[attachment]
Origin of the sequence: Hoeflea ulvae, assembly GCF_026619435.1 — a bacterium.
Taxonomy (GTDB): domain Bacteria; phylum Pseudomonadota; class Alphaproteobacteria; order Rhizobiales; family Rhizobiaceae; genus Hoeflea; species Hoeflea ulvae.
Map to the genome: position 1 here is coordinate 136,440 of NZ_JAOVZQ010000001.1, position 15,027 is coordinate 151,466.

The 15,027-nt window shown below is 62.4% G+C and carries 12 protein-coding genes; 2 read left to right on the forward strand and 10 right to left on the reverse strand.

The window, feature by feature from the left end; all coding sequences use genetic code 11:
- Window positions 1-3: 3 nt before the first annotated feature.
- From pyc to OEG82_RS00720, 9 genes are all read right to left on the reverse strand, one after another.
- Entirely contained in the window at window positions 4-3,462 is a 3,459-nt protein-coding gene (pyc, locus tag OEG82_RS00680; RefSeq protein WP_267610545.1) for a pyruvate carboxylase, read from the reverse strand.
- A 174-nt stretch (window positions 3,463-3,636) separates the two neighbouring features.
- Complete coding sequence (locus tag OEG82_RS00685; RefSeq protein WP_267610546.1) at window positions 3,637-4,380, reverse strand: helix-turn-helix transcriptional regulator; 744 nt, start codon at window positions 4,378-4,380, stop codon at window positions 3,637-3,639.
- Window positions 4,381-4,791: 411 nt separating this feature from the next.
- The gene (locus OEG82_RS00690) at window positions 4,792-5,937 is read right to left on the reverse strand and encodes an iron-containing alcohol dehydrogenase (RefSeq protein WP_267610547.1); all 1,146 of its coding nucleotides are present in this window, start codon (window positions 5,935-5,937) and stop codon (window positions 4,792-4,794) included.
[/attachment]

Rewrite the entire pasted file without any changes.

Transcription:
Origin of the sequence: Hoeflea ulvae, assembly GCF_026619435.1 — a bacterium.
Taxonomy (GTDB): domain Bacteria; phylum Pseudomonadota; class Alphaproteobacteria; order Rhizobiales; family Rhizobiaceae; genus Hoeflea; species Hoeflea ulvae.
Map to the genome: position 1 here is coordinate 136,440 of NZ_JAOVZQ010000001.1, position 15,027 is coordinate 151,466.

The 15,027-nt window shown below is 62.4% G+C and carries 12 protein-coding genes; 2 read left to right on the forward strand and 10 right to left on the reverse strand.

The window, feature by feature from the left end; all coding sequences use genetic code 11:
- Window positions 1-3: 3 nt before the first annotated feature.
- From pyc to OEG82_RS00720, 9 genes are all read right to left on the reverse strand, one after another.
- Entirely contained in the window at window positions 4-3,462 is a 3,459-nt protein-coding gene (pyc, locus tag OEG82_RS00680; RefSeq protein WP_267610545.1) for a pyruvate carboxylase, read from the reverse strand.
- A 174-nt stretch (window positions 3,463-3,636) separates the two neighbouring features.
- Complete coding sequence (locus tag OEG82_RS00685; RefSeq protein WP_267610546.1) at window positions 3,637-4,380, reverse strand: helix-turn-helix transcriptional regulator; 744 nt, start codon at window positions 4,378-4,380, stop codon at window positions 3,637-3,639.
- Window positions 4,381-4,791: 411 nt separating this feature from the next.
- The gene (locus OEG82_RS00690) at window positions 4,792-5,937 is read right to left on the reverse strand and encodes an iron-containing alcohol dehydrogenase (RefSeq protein WP_267610547.1); all 1,146 of its coding nucleotides are present in this window, start codon (window positions 5,935-5,937) and stop codon (window positions 4,792-4,794) included.